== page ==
The “naive” oncologist believes it was due to chemo only, although herself said the odds of the tumour disappearing completely was about 5%. She was not even interested in knowing if we had done anything else ( surprise surprise).

    I would also like to thanks Marcos, who stayed over an hour on the phone with me and it was through him that I got to know the book “How to starve Cancer” from Jane McLelland which has helped me so much, specially to connect a lot of dots and therefore I recommend to everyone…

    So based on all the research found here on you site, Marcos’ success and what I found on the book I was able to come up with a protocol according to our budget and the availability of medicines.I basically tried to work on all the points suggested by Jane:
    Abnormal Cell Signalling, Metabolism, Growth factors and Immune Response.

    So apart from the Folfox-6 +Panitumumab chemo, the things we have done are:
    Mebendazole
    Febendazole
    Dipyridamole
    Doxycycline
    Metformin
    Atorvastatin
    Berberine
    LDN
    DCA
    Melatonin
    Cimetidine
    Curcumin
    Hydroxitrate
    Ursolic Acid
    EGCG
    Glucosamine Sulphate
    Loratadine
    Vit D3, K2 and B complex
    Zinc
    Red Propolis
    IV Vitamin C

    Of course it doesn’t mean there is no disease microscopically speaking, but it means the treatment really worked.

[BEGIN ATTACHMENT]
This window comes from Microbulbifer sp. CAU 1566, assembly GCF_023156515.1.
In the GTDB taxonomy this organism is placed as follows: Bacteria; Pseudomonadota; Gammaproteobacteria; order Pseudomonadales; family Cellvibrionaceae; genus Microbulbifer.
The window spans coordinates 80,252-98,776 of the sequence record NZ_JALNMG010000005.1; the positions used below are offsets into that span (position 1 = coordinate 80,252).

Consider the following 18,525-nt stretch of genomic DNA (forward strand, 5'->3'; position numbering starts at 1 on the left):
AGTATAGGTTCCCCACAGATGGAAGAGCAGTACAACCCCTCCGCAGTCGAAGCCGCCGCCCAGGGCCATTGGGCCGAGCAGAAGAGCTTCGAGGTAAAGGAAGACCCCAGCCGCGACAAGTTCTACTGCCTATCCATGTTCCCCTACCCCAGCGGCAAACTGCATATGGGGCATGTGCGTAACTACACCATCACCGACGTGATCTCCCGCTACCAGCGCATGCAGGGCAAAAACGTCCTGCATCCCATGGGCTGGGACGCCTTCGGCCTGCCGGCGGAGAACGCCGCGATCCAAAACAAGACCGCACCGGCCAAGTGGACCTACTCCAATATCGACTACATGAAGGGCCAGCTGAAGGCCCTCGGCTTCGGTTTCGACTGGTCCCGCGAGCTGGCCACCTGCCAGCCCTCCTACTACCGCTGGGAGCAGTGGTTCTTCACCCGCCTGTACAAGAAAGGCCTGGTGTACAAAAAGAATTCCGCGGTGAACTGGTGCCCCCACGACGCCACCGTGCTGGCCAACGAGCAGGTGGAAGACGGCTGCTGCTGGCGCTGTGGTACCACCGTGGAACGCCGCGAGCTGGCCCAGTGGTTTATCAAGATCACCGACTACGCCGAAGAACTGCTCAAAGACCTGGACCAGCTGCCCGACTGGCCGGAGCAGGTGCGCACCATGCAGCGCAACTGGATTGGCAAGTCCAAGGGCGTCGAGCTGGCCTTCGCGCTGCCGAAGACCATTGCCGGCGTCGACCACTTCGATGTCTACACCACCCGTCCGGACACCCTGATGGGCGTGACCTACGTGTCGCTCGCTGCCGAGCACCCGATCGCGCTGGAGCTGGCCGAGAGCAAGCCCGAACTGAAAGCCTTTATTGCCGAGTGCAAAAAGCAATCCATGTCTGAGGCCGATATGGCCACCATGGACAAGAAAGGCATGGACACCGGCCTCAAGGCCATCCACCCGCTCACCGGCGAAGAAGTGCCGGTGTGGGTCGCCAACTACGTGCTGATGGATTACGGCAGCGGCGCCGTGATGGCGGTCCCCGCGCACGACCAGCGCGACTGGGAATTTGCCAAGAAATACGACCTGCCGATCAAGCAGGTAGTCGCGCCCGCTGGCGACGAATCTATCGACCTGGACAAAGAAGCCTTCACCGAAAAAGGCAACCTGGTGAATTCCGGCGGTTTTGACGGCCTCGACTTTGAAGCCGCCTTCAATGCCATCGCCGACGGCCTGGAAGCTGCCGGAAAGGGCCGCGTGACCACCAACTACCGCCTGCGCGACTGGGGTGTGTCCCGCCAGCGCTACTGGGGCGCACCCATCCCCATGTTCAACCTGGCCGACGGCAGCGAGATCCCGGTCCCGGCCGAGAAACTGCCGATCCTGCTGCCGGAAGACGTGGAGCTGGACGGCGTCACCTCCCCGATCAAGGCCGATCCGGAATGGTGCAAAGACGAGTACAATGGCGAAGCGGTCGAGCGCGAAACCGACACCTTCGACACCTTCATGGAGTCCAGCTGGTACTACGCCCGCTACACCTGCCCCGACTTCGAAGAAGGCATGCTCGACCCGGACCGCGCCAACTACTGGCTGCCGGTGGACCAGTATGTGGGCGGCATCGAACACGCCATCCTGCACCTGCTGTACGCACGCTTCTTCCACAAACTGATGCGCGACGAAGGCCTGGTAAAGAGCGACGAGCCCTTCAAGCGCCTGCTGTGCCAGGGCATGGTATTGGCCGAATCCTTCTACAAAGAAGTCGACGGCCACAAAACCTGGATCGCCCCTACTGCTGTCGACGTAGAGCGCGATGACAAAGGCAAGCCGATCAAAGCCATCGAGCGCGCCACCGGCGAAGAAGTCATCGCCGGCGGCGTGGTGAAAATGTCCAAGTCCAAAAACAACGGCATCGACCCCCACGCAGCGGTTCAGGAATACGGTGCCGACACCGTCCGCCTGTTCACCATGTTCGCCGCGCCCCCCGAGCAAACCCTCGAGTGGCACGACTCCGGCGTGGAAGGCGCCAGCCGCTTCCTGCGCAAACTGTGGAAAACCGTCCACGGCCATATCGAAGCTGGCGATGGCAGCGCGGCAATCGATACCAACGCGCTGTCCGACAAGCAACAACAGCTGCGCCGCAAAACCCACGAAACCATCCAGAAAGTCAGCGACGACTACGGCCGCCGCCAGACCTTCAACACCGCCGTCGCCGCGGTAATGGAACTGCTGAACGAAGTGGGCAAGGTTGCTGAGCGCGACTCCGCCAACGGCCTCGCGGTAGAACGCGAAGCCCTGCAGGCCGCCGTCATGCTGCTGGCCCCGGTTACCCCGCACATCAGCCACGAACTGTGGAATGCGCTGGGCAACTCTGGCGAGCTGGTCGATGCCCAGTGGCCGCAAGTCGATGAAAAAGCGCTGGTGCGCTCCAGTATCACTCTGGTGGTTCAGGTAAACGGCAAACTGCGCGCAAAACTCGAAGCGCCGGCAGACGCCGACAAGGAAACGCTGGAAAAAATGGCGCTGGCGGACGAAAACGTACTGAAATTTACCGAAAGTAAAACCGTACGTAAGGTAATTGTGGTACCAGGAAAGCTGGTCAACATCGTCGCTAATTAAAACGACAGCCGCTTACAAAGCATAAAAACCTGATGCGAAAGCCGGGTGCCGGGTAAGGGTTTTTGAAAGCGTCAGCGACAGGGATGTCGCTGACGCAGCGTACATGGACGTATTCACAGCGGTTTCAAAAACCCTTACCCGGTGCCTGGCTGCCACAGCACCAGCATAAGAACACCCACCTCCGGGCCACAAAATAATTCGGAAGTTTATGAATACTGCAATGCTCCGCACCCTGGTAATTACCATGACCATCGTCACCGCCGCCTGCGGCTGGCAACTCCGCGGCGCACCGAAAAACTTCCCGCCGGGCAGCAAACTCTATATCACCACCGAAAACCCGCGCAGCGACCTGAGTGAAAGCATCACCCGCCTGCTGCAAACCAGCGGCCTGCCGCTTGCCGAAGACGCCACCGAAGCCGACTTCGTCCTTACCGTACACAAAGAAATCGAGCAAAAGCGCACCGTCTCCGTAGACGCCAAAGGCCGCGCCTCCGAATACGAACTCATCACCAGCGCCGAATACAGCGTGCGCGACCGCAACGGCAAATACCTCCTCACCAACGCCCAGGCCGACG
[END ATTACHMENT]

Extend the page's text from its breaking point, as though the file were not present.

It’s quite a lot of things and I have no way of knowing exactly which things worked which didn’t, but hey, it worked!!!

    And this time, I won’t drop the ball, I feel the first time was a wake up call, so now we’ll continue with treatment ( although I want to do some adjustments, lower a few things…) and prevent prevent prevent.

    This shows that stage IV can be controlled so I hope this inspire others to keep fighting!!!!

    I’ll keep you posted.

    Again, immensely grateful.

    1. Hi Caio,

      It so nice to hear about your very nice results!!! And thank you so much for the feedback on this website and for sharing with us your treatment strategy. Also so nice to hear that Marcos continue helping people out there.

      Have you ever had any issue with Cimetidine interacting with other drugs? Also, it would help if you could also add the dose you used for those you mentioned above.

      Thanks a lot again and congratulations for having such nice results!

      Kind regards,
      Daniel

  7. Hi Ciao- Great to hear of your success and well-planned protocol. I second your recommendation of Jane’s book, it provides an organizational structure for lay people to be able to work with off label meds and supplements effectively to manage their cancer. I frequently suggest it to those fighting this battle. Wishing you continued success and the best possible outcome.
    -Shanti

  8. Congratulations Caio!
    Congratulations also for taking the reins of your treatment! Of course this is possible! We are already many cases of “success” at least in good responses to a metabolic treatment adjuvant to conventional therapies.

    My best wishes

  9. This is great!
    We have been seeing success after success!
    It’s astonishing.
    I trace this back to donc, and Marcos.

    Everything started to gel for us with them and we have not looked back.